What works in protecting an enterprise is a matter of debate in an era when the proper way for a CISO to plan strategy is to assume defences will be breached by any combination of advanced threats, zero-day threats and well-funded attackers.
So infosec leaders may be interested in the results of a vendor survey of 300 chief information security officers in six countries, a small group of which think they’ve got the right formula.
Eleven per cent – or 33 – of respondents rate themselves rather well, believing their organizations were highly effective at stopping a range of attacks. These include breach of customers’ and employee personal information, insider threats, distributed denial of service (DDoS) attacks, breach of customer credit card or financial information, as well as the ability to monitor of data and activity over time to identify vulnerabilities.
The survey, paid for by cloud IT management services provider ServiceNow, doesn’t detail all of the data gathered by the study. But it concluded that from the answers to some questions that this group of responders shared many characteristics, saying they
–have increased automation of security functions;
–have tight integration with other functions across the enterprise, especially IT;
— agree that strong relationships between IT and security are important to the success of their security function;
–rate the prioritization of security alerts in the larger context of the business as critical to the success of their security function;
– see security as a core strategic goal for their company.
Assuming this group of CISOs are right in their confidence in their strategies, and the characteristics detected by the report’s authors are a significant factor, they may form a basis for other infosec leaders to learn from.
On the other hand, the survey data released show the majority of responders not confident at all on their abilities. Just 56 per cent of respondents said they are highly effective at protecting against customer-information breaches, and just 51 per cent are highly effective at preventing DDoS attacks.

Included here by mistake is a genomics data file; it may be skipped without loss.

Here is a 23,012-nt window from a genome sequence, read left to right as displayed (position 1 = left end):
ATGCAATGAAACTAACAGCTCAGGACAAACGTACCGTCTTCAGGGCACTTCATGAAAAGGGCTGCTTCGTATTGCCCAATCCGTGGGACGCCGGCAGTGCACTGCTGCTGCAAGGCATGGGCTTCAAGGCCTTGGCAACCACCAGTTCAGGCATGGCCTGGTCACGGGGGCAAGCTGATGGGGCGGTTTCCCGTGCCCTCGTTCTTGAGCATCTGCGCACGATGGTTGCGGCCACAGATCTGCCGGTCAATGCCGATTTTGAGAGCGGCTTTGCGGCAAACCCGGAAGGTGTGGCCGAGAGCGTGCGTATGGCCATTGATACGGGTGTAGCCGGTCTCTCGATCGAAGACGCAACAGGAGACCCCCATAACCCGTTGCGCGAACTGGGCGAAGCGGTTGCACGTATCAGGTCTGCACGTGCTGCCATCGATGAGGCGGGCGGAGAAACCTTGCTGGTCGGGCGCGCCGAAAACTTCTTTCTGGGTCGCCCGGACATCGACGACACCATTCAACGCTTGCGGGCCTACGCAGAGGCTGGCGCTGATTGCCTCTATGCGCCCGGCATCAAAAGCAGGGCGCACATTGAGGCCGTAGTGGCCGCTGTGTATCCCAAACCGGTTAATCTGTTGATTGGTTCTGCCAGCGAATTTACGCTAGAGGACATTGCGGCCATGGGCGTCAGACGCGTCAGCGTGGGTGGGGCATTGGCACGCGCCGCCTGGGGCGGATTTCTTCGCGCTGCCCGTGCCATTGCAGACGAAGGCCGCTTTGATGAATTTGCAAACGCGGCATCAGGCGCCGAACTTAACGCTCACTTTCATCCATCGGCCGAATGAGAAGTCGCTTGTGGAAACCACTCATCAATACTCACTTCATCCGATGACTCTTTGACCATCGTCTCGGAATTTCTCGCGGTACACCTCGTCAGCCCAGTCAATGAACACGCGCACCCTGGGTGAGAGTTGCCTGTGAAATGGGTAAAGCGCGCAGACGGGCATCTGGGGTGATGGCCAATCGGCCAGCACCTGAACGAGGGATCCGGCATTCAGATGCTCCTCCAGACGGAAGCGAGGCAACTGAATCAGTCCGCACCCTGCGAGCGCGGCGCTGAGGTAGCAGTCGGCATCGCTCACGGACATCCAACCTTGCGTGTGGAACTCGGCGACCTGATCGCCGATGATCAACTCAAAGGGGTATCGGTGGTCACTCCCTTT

Overall only 19 per cent of CISOs said their organization is highly effective at preventing breaches. Just over one in ten reported suffering a significant security breach causing reputational or financial damage in the past three years.
Interestingly, 47 per cent of respondents agreed that insufficient quality and amount of data interfered were either a substantial or complete barrier to their security function’s ability to protect against, detect and respond to security issues.
With more CISOs recognizing that automating security functions is vital to keep on top of threats and alerts kicked off from sensors, just one-third of respondents said they currently bautomate more than 40 per cent of their security processes today.
However, two-thirds said will automate 40 per cent or more security tasks in three years.
In order their priorities for automation are threat intelligence, aggregation of alerts or incidents from multiple security tools into a single system, prioritizing incidents based on business criticality, trend reporting and contextualizing and identifying the business criticality of threats.
(By comparison the leading tasks being automated today are rioritizing incidents based on business criticality and aggregating incident reporting.)
As a provider of automation capability, ServiceNow has an interest in the topic. But the report also notes that “no matter how many tasks are done by machines, automation must be combined with process changes and effective talent strategies to deliver its full value. The quality and quantity of the data available is critical, too.”